Data from: Black abalone (Haliotis cracherodii) population structure shifts through deep time: Management implications for southern California's northern Channel Islands
Haas, Hannah et al. (2019), Data from: Black abalone (Haliotis cracherodii) population structure shifts through deep time: Management implications for southern California's northern Channel Islands, Dryad, Dataset, https://doi.org/10.5061/dryad.8m3t2p2
For over 10,000 years, black abalone (Haliotis cracherodii) were an important resource in southern California, first for coastal Native Americans, then beginning in the nineteenth century, as one of the state's first commercial shellfisheries. By 1993, after years of heavy fishing, rising sea surface temperatures (SST), and the spread of withering syndrome (WS), black abalone populations declined dramatically, resulting in the closure of the Alta California fishery. After nearly 25 years of management and recovery efforts, black abalone are showing signs of ecological rebound along some Channel Island shorelines. These include the presence of juvenile abalone and increasing densities, largely from data collected by Channel Islands National Park (CINP) monitoring efforts that began in 1985.
In an effort to apply deeper historical perspectives to modern fisheries management and restoration, we analyzed black abalone size data from San Miguel Island at prehistoric and historical archeological sites spanning the last 10,000 years and compared these populations to those described by CINP biologists between 1985 and 2013.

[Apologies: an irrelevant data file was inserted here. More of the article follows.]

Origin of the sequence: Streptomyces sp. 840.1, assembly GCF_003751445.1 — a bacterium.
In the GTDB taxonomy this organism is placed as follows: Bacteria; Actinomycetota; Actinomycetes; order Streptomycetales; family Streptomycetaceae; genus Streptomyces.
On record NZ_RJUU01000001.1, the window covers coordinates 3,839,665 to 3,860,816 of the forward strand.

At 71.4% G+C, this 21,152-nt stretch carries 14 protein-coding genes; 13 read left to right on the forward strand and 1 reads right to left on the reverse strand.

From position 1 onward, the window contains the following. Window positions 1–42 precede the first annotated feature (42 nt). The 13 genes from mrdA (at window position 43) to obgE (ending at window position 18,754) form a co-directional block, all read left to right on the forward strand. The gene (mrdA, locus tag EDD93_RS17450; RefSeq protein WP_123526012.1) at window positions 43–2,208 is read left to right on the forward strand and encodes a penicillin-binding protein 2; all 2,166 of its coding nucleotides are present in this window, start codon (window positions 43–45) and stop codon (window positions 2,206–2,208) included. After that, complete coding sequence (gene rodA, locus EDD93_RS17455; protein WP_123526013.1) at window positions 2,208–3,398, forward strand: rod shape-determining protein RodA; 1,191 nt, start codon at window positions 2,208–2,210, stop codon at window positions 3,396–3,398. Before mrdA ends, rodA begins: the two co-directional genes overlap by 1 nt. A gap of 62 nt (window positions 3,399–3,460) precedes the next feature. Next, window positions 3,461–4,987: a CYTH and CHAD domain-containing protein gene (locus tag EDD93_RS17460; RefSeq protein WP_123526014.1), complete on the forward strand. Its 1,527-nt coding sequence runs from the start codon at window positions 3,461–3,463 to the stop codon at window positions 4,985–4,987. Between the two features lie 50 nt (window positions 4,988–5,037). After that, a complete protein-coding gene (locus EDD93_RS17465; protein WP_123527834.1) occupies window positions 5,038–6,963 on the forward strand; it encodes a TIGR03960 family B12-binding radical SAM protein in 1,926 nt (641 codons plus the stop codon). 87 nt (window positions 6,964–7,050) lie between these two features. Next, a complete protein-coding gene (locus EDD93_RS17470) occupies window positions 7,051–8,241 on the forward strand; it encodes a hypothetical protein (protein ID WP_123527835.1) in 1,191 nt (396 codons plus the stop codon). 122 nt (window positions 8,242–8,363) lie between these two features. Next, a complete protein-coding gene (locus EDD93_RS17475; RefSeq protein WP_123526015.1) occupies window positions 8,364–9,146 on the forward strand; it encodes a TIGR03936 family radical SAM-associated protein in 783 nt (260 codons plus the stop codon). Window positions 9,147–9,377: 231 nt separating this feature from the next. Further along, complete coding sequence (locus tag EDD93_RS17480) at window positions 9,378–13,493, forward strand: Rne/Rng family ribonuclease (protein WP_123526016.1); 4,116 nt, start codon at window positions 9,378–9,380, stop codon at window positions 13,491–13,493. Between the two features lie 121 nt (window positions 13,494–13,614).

We found a statistically significant relationship between SST and black abalone size distributions during the ancient record, along with dramatic shifts in population size structure toward larger individuals between the nineteenth century and modern periods. A pattern of larger mean black abalone sizes was identified during warm SSTs, when compared against intervals of cooler SSTs.
Synthesis and applications. Our study provides a deep historical perspective of abalone population size distributions, patterns within these distributions through time, and parallels to modern abalone populations. Our results may help managers determine whether the current (and future) size and age structure of intertidal black abalone populations around the northern Channel Islands are “natural” and healthy, measured against the 10,000 year history of black abalone fishing in southern California.